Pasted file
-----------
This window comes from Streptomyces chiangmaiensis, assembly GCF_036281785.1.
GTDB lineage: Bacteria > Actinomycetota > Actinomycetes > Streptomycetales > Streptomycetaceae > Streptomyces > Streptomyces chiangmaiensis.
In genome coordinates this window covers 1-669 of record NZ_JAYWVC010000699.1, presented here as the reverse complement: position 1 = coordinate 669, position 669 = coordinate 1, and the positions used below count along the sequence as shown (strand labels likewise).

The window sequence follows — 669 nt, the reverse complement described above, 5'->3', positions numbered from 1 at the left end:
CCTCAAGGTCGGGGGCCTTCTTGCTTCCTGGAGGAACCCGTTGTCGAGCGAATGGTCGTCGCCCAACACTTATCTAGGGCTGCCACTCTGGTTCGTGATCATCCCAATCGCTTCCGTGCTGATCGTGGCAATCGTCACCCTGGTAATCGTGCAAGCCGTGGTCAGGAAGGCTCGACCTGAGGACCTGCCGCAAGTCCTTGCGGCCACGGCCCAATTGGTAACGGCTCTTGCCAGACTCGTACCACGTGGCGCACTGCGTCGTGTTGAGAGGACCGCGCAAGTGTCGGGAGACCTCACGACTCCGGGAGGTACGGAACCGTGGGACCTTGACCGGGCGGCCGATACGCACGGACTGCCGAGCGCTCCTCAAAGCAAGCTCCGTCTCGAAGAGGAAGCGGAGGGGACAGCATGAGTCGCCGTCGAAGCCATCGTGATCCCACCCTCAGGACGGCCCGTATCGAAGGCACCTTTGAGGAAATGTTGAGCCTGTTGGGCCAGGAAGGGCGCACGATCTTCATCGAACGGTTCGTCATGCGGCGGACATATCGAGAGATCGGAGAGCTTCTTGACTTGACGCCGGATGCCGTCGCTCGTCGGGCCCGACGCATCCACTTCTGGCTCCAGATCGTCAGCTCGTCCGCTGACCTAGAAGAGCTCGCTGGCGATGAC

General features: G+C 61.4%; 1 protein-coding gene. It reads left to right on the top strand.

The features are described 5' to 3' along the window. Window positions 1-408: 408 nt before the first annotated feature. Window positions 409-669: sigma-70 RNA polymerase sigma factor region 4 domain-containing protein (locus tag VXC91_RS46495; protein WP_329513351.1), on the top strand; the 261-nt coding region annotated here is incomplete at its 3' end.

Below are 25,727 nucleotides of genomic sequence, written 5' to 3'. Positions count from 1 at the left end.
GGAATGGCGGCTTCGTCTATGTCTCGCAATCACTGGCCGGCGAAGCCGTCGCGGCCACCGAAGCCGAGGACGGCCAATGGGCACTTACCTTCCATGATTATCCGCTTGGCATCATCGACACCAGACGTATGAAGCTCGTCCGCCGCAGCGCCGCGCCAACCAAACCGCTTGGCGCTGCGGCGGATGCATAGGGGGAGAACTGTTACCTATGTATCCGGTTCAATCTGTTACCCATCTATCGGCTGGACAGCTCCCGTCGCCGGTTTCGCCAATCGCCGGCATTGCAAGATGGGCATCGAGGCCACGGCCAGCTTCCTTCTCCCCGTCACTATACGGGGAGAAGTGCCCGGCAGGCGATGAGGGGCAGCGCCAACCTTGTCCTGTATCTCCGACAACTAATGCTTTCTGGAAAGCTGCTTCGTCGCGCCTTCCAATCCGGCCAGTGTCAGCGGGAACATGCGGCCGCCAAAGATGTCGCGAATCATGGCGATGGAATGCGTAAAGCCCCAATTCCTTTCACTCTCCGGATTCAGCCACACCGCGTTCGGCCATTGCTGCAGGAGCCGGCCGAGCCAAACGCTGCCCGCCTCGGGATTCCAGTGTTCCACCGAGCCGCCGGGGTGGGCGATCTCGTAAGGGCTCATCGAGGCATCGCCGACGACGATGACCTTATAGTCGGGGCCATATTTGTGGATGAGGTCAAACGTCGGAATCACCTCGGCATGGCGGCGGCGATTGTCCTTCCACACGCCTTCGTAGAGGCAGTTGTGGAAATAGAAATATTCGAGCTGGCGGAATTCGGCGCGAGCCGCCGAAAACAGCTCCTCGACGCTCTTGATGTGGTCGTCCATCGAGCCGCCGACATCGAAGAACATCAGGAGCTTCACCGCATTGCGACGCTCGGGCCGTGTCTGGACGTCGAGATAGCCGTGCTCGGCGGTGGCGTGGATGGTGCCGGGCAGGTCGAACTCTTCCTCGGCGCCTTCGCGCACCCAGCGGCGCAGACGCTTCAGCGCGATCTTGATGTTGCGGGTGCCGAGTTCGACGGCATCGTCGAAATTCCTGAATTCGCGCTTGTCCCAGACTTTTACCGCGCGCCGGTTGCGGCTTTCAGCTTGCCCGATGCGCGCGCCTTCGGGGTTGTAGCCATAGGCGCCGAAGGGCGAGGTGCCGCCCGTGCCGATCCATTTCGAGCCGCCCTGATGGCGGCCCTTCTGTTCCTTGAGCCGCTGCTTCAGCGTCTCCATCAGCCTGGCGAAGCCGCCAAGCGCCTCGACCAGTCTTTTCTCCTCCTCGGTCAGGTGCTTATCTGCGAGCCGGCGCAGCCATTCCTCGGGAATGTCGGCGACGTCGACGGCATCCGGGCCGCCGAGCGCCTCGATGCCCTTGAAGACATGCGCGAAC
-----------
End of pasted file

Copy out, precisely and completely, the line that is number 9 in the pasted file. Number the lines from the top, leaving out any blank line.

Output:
GGAATGGCGGCTTCGTCTATGTCTCGCAATCACTGGCCGGCGAAGCCGTCGCGGCCACCGAAGCCGAGGACGGCCAATGGGCACTTACCTTCCATGATTATCCGCTTGGCATCATCGACACCAGACGTATGAAGCTCGTCCGCCGCAGCGCCGCGCCAACCAAACCGCTTGGCGCTGCGGCGGATGCATAGGGGGAGAACTGTTACCTATGTATCCGGTTCAATCTGTTACCCATCTATCGGCTGGACAGCTCCCGTCGCCGGTTTCGCCAATCGCCGGCATTGCAAGATGGGCATCGAGGCCACGGCCAGCTTCCTTCTCCCCGTCACTATACGGGGAGAAGTGCCCGGCAGGCGATGAGGGGCAGCGCCAACCTTGTCCTGTATCTCCGACAACTAATGCTTTCTGGAAAGCTGCTTCGTCGCGCCTTCCAATCCGGCCAGTGTCAGCGGGAACATGCGGCCGCCAAAGATGTCGCGAATCATGGCGATGGAATGCGTAAAGCCCCAATTCCTTTCACTCTCCGGATTCAGCCACACCGCGTTCGGCCATTGCTGCAGGAGCCGGCCGAGCCAAACGCTGCCCGCCTCGGGATTCCAGTGTTCCACCGAGCCGCCGGGGTGGGCGATCTCGTAAGGGCTCATCGAGGCATCGCCGACGACGATGACCTTATAGTCGGGGCCATATTTGTGGATGAGGTCAAACGTCGGAATCACCTCGGCATGGCGGCGGCGATTGTCCTTCCACACGCCTTCGTAGAGGCAGTTGTGGAAATAGAAATATTCGAGCTGGCGGAATTCGGCGCGAGCCGCCGAAAACAGCTCCTCGACGCTCTTGATGTGGTCGTCCATCGAGCCGCCGACATCGAAGAACATCAGGAGCTTCACCGCATTGCGACGCTCGGGCCGTGTCTGGACGTCGAGATAGCCGTGCTCGGCGGTGGCGTGGATGGTGCCGGGCAGGTCGAACTCTTCCTCGGCGCCTTCGCGCACCCAGCGGCGCAGACGCTTCAGCGCGATCTTGATGTTGCGGGTGCCGAGTTCGACGGCATCGTCGAAATTCCTGAATTCGCGCTTGTCCCAGACTTTTACCGCGCGCCGGTTGCGGCTTTCAGCTTGCCCGATGCGCGCGCCTTCGGGGTTGTAGCCATAGGCGCCGAAGGGCGAGGTGCCGCCCGTGCCGATCCATTTCGAGCCGCCCTGATGGCGGCCCTTCTGTTCCTTGAGCCGCTGCTTCAGCGTCTCCATCAGCCTGGCGAAGCCGCCAAGCGCCTCGACCAGTCTTTTCTCCTCCTCGGTCAGGTGCTTATCTGCGAGCCGGCGCAGCCATTCCTCGGGAATGTCGGCGACGTCGACGGCATCCGGGCCGCCGAGCGCCTCGATGCCCTTGAAGACATGCGCGAAC